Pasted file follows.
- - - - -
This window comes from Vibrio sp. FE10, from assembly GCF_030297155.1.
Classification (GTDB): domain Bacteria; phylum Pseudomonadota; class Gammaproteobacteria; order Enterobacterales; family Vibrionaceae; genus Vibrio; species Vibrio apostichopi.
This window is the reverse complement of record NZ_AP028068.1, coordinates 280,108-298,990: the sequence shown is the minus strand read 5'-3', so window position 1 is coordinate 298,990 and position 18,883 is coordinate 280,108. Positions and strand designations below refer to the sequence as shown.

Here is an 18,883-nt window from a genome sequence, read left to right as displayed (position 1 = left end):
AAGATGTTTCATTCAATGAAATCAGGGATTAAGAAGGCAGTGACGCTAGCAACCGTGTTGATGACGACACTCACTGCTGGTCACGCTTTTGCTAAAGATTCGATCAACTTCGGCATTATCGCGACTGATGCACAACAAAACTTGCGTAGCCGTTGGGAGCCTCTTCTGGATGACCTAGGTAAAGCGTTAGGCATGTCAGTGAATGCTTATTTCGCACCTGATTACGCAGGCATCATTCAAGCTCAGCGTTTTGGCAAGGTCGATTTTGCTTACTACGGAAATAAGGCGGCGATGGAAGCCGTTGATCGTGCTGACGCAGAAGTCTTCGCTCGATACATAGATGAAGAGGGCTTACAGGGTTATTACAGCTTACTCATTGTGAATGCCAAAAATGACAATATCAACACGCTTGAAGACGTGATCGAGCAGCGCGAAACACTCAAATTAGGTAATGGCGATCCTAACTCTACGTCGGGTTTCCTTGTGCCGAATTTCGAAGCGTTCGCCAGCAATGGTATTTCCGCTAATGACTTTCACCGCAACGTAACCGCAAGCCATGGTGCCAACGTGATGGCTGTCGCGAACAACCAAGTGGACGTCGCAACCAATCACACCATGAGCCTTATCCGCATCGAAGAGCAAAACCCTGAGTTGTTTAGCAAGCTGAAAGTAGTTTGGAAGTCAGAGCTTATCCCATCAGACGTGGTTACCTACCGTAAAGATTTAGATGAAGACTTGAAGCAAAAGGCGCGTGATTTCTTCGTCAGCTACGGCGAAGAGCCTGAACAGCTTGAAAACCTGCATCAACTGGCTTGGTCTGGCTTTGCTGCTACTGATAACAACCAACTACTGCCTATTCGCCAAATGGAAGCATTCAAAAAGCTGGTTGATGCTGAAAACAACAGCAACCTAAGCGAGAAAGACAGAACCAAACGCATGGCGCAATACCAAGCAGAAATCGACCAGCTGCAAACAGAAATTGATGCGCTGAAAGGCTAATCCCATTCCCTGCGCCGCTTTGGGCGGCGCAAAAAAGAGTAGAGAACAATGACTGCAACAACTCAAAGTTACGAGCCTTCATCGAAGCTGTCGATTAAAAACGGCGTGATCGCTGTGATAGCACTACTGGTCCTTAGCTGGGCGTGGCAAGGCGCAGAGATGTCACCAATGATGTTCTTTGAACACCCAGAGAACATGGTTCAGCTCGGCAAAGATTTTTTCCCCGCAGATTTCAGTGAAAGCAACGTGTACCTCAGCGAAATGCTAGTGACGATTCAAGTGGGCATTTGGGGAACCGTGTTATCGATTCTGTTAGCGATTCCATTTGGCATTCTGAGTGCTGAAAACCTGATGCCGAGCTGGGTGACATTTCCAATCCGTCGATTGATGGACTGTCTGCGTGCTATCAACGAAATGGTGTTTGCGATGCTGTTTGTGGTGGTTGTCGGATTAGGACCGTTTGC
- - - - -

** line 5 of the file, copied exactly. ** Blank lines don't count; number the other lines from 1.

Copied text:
AAGATGTTTCATTCAATGAAATCAGGGATTAAGAAGGCAGTGACGCTAGCAACCGTGTTGATGACGACACTCACTGCTGGTCACGCTTTTGCTAAAGATTCGATCAACTTCGGCATTATCGCGACTGATGCACAACAAAACTTGCGTAGCCGTTGGGAGCCTCTTCTGGATGACCTAGGTAAAGCGTTAGGCATGTCAGTGAATGCTTATTTCGCACCTGATTACGCAGGCATCATTCAAGCTCAGCGTTTTGGCAAGGTCGATTTTGCTTACTACGGAAATAAGGCGGCGATGGAAGCCGTTGATCGTGCTGACGCAGAAGTCTTCGCTCGATACATAGATGAAGAGGGCTTACAGGGTTATTACAGCTTACTCATTGTGAATGCCAAAAATGACAATATCAACACGCTTGAAGACGTGATCGAGCAGCGCGAAACACTCAAATTAGGTAATGGCGATCCTAACTCTACGTCGGGTTTCCTTGTGCCGAATTTCGAAGCGTTCGCCAGCAATGGTATTTCCGCTAATGACTTTCACCGCAACGTAACCGCAAGCCATGGTGCCAACGTGATGGCTGTCGCGAACAACCAAGTGGACGTCGCAACCAATCACACCATGAGCCTTATCCGCATCGAAGAGCAAAACCCTGAGTTGTTTAGCAAGCTGAAAGTAGTTTGGAAGTCAGAGCTTATCCCATCAGACGTGGTTACCTACCGTAAAGATTTAGATGAAGACTTGAAGCAAAAGGCGCGTGATTTCTTCGTCAGCTACGGCGAAGAGCCTGAACAGCTTGAAAACCTGCATCAACTGGCTTGGTCTGGCTTTGCTGCTACTGATAACAACCAACTACTGCCTATTCGCCAAATGGAAGCATTCAAAAAGCTGGTTGATGCTGAAAACAACAGCAACCTAAGCGAGAAAGACAGAACCAAACGCATGGCGCAATACCAAGCAGAAATCGACCAGCTGCAAACAGAAATTGATGCGCTGAAAGGCTAATCCCATTCCCTGCGCCGCTTTGGGCGGCGCAAAAAAGAGTAGAGAACAATGACTGCAACAACTCAAAGTTACGAGCCTTCATCGAAGCTGTCGATTAAAAACGGCGTGATCGCTGTGATAGCACTACTGGTCCTTAGCTGGGCGTGGCAAGGCGCAGAGATGTCACCAATGATGTTCTTTGAACACCCAGAGAACATGGTTCAGCTCGGCAAAGATTTTTTCCCCGCAGATTTCAGTGAAAGCAACGTGTACCTCAGCGAAATGCTAGTGACGATTCAAGTGGGCATTTGGGGAACCGTGTTATCGATTCTGTTAGCGATTCCATTTGGCATTCTGAGTGCTGAAAACCTGATGCCGAGCTGGGTGACATTTCCAATCCGTCGATTGATGGACTGTCTGCGTGCTATCAACGAAATGGTGTTTGCGATGCTGTTTGTGGTGGTTGTCGGATTAGGACCGTTTGC